The original sage's lore for the Girallon paint them as so much more than gigantic apes. Their hereditary affinity for ancient ruins and their strange anatomical appearance lead many historians to believe that they were created or manufactured through magical means - a guardian for some lost empire long ago.
In my worlds and others, the Girallon lost this purpose whenever that civilization fell, turning feral and spreading out into the realms at large. However, tales of intelligent Girallon tribes have made their way into the bardic lores. These mythic monstrosities communicate through sophisticated sign language and evolved vocalizations, their own form of Beast Speech. Some bards even say a few can lurch their way through Common. More importantly, they have learned to use their superior strength and dexterity to industrialize - creating armor, weapons, and simple tools.
If you're keen on a death wish, one can try to find them in the fog-covered continent of Vysoria, beyond the Great Expanse to the east from our central continent. A few have ventured there; wayward, plucky scholars with dreams of discovery glinting in their eyes.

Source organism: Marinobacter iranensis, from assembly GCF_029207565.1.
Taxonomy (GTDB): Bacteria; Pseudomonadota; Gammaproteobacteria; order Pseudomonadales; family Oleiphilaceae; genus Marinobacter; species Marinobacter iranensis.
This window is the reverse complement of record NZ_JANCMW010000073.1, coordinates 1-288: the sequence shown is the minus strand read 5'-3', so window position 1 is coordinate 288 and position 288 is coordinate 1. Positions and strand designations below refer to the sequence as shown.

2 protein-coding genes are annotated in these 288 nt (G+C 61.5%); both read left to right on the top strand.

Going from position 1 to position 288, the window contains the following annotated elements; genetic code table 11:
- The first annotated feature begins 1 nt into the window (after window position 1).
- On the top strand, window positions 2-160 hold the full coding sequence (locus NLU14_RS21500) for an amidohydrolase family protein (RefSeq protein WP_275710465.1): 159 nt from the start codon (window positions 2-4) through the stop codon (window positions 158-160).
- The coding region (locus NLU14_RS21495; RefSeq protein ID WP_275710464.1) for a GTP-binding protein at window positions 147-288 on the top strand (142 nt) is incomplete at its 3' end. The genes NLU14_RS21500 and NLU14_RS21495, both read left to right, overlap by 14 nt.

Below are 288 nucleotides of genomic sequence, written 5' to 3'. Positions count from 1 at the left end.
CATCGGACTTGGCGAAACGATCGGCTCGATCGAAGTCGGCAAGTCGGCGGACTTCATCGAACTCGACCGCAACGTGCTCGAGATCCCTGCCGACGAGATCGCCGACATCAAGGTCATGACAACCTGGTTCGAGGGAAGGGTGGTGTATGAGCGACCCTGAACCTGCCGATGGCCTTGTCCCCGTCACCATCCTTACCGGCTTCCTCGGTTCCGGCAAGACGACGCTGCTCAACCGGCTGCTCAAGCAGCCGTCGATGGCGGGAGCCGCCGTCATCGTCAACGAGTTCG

...None have returned...
Now go eat a banana.
The monsters of Dungeons and Dragons sometimes fall into the swirling cyclone of the diametric. Two sides of an arcane coin, unequivocally linked to one another. Some grow out of opposition, while others are twisted transformations of one - a dark miasma of spitting fire and screaming madness.
With all my talk of pendulums swinging and balances shifting, my lens lingers on creatures of this influence. They are fascinating to consider - beyond our stats and alignments, to explore the STORY of their nature and what gives way in the imagination's gates when you do.
The Purity Of The Pegasus
The white winged horses known as Pegasi soar through moon-touched skies, a vision of grace and majesty. When glimpsed by mortals, they linger only for a moment, touching down for a drink from mountain springs or crystal lakes. Intelligent and vigilant, any sound or sign from the local wildlife will send them back into the safety of the clouds above.
Born in dens of starlight in the realms of Arborea, the overwhelming positive good of a newborn Pegasus would spill out into the astral sky, alighting new stars and sending the nearby plants to bloom. An equine marvel hatched from an egg, a Pegasus embraces flight almost immediately, its feathered wings glinting with astral efflorescence.